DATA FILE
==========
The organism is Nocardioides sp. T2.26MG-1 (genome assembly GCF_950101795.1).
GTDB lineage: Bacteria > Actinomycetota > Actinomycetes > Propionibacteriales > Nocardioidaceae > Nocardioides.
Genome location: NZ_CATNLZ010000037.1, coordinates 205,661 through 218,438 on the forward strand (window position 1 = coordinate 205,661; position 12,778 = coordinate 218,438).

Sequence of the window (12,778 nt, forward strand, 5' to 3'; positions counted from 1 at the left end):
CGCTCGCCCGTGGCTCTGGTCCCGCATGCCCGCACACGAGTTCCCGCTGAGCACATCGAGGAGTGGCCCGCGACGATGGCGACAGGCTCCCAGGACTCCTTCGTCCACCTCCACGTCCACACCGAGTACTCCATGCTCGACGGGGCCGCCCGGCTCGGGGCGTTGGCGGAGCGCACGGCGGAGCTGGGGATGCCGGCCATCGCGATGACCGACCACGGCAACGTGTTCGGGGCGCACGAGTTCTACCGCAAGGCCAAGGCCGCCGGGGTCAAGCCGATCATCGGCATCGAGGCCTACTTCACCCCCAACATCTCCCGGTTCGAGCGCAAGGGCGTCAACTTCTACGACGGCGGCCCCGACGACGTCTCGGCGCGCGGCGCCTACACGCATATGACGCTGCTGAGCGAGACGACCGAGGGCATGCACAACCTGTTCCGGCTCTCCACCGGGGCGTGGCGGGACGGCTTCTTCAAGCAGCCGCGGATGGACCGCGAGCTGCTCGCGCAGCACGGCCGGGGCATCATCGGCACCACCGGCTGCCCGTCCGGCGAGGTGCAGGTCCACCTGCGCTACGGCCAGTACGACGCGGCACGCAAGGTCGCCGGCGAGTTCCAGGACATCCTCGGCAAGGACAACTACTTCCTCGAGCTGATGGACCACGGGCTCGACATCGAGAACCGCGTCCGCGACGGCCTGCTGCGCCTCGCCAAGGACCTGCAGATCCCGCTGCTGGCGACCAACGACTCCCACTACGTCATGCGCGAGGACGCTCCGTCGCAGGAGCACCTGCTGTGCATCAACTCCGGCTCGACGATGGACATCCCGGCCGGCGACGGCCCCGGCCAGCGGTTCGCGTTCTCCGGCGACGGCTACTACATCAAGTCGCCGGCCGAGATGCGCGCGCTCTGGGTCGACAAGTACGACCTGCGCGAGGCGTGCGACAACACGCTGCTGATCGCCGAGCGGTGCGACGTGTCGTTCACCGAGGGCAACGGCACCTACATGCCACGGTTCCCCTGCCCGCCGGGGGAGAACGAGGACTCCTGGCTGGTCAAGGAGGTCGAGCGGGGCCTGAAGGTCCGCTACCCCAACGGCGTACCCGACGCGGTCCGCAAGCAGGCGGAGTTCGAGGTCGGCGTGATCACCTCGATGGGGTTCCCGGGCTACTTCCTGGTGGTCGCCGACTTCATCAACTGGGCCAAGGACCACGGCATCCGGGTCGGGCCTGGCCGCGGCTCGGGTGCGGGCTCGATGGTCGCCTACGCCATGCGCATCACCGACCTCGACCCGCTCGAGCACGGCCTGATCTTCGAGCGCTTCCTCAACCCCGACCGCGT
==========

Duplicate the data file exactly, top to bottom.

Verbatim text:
The organism is Nocardioides sp. T2.26MG-1 (genome assembly GCF_950101795.1).
GTDB lineage: Bacteria > Actinomycetota > Actinomycetes > Propionibacteriales > Nocardioidaceae > Nocardioides.
Genome location: NZ_CATNLZ010000037.1, coordinates 205,661 through 218,438 on the forward strand (window position 1 = coordinate 205,661; position 12,778 = coordinate 218,438).

Sequence of the window (12,778 nt, forward strand, 5' to 3'; positions counted from 1 at the left end):
CGCTCGCCCGTGGCTCTGGTCCCGCATGCCCGCACACGAGTTCCCGCTGAGCACATCGAGGAGTGGCCCGCGACGATGGCGACAGGCTCCCAGGACTCCTTCGTCCACCTCCACGTCCACACCGAGTACTCCATGCTCGACGGGGCCGCCCGGCTCGGGGCGTTGGCGGAGCGCACGGCGGAGCTGGGGATGCCGGCCATCGCGATGACCGACCACGGCAACGTGTTCGGGGCGCACGAGTTCTACCGCAAGGCCAAGGCCGCCGGGGTCAAGCCGATCATCGGCATCGAGGCCTACTTCACCCCCAACATCTCCCGGTTCGAGCGCAAGGGCGTCAACTTCTACGACGGCGGCCCCGACGACGTCTCGGCGCGCGGCGCCTACACGCATATGACGCTGCTGAGCGAGACGACCGAGGGCATGCACAACCTGTTCCGGCTCTCCACCGGGGCGTGGCGGGACGGCTTCTTCAAGCAGCCGCGGATGGACCGCGAGCTGCTCGCGCAGCACGGCCGGGGCATCATCGGCACCACCGGCTGCCCGTCCGGCGAGGTGCAGGTCCACCTGCGCTACGGCCAGTACGACGCGGCACGCAAGGTCGCCGGCGAGTTCCAGGACATCCTCGGCAAGGACAACTACTTCCTCGAGCTGATGGACCACGGGCTCGACATCGAGAACCGCGTCCGCGACGGCCTGCTGCGCCTCGCCAAGGACCTGCAGATCCCGCTGCTGGCGACCAACGACTCCCACTACGTCATGCGCGAGGACGCTCCGTCGCAGGAGCACCTGCTGTGCATCAACTCCGGCTCGACGATGGACATCCCGGCCGGCGACGGCCCCGGCCAGCGGTTCGCGTTCTCCGGCGACGGCTACTACATCAAGTCGCCGGCCGAGATGCGCGCGCTCTGGGTCGACAAGTACGACCTGCGCGAGGCGTGCGACAACACGCTGCTGATCGCCGAGCGGTGCGACGTGTCGTTCACCGAGGGCAACGGCACCTACATGCCACGGTTCCCCTGCCCGCCGGGGGAGAACGAGGACTCCTGGCTGGTCAAGGAGGTCGAGCGGGGCCTGAAGGTCCGCTACCCCAACGGCGTACCCGACGCGGTCCGCAAGCAGGCGGAGTTCGAGGTCGGCGTGATCACCTCGATGGGGTTCCCGGGCTACTTCCTGGTGGTCGCCGACTTCATCAACTGGGCCAAGGACCACGGCATCCGGGTCGGGCCTGGCCGCGGCTCGGGTGCGGGCTCGATGGTCGCCTACGCCATGCGCATCACCGACCTCGACCCGCTCGAGCACGGCCTGATCTTCGAGCGCTTCCTCAACCCCGACCGCGT